Now I need a hotel room. If I want to stay at one of the conference hotels, here’s what I’m looking at:



And here’s what happens when I do Expedia for hotels on the Magnificent Mile:


I can keep looking around, but I’m just going to assume that I can get a room for around 91 dollars a night after taxes. I’d love to stay at the hotel where the conference meets, but every cent matters, and likely one of these cheaper hotels will allow me free internet and perhaps a free continental breakfast. So while the conference rate will be cheaper than the prices listed above for the Sheraton and the Marriott, I’m going to choose to stay in one of the two star hotels that are (hopefully) conveniently located and are (certainly) cheaper.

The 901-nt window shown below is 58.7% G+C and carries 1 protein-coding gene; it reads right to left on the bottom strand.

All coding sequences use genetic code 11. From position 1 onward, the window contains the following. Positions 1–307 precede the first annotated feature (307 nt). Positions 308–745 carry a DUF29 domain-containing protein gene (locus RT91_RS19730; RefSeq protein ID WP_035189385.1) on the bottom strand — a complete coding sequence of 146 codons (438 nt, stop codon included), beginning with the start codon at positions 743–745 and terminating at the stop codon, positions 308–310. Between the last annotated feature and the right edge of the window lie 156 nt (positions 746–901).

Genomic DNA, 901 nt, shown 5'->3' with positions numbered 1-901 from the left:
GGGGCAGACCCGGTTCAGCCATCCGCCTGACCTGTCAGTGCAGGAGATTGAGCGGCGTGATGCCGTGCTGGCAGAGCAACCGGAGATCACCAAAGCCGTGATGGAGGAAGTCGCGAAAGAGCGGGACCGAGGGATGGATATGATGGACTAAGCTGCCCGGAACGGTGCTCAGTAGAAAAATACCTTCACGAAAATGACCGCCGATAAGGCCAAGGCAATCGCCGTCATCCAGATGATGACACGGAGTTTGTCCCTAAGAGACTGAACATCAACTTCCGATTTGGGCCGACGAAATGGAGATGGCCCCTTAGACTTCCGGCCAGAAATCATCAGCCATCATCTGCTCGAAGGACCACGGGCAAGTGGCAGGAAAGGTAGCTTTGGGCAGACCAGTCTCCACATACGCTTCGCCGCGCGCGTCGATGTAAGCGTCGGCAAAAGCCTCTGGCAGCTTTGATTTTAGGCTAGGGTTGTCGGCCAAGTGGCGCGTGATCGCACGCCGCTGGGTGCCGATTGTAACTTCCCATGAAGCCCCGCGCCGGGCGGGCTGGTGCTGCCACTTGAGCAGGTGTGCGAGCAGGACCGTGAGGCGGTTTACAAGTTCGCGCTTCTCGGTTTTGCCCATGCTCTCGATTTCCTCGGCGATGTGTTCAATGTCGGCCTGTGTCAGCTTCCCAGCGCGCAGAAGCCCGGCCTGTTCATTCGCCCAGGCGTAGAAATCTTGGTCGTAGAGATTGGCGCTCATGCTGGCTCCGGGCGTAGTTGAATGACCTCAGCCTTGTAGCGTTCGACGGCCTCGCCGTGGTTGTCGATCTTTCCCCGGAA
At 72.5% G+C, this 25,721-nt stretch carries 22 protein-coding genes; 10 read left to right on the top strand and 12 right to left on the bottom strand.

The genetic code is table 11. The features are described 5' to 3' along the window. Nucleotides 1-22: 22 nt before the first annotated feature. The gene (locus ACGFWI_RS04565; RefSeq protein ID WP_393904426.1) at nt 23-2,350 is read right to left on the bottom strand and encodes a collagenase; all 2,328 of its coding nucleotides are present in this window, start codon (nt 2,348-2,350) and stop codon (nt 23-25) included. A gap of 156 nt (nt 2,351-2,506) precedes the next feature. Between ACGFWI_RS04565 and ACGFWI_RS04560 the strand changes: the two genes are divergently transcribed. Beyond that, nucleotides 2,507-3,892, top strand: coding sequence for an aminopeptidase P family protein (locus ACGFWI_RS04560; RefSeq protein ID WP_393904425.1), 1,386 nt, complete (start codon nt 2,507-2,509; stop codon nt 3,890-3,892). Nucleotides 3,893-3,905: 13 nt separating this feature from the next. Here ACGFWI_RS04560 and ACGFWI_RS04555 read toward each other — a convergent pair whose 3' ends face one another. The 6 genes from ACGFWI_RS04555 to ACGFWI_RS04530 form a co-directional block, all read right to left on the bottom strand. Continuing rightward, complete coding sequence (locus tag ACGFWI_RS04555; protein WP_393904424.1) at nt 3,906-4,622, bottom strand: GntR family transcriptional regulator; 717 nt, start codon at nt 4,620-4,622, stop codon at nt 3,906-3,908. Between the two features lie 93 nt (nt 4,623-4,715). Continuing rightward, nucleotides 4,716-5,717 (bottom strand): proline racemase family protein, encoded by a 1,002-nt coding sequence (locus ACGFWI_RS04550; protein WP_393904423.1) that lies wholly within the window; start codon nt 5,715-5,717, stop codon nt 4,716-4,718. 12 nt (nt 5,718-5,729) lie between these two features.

To get to my hotel from the airport, I’ll need to take a shuttle, which I assume will be cheaper than a cab.


I’ll give myself a budget of fifty dollars total for meals, and I’ll need about six dollars to travel to and from the airport on the Metro. Here’s how much I will (optimistically) be spending for the trip:



I’ve presented this without qualification or commentary, but I do hope this puts things into something of a financial perspective for both potential job-seekers and those who are looking to hire them. Also, we should be aware that some students are given a stipend for travel expenses related to job interviews, but often that money is limited.

I present this as something of an ideal situation for the moment: that is, I’ve found out about two weeks ahead of time, and I’m flying from a major city to another major city close-by.  And yet, I realize this budget may be hopelessly naive – but keep in mind the graduate students who are just finding out about MLA interviews today. Or next week.

I welcome feedback from all participants in this process – those who are attending MLA as candidates and potential employers, and for alternate possibilities.

Revision Tracking – Piloting an idea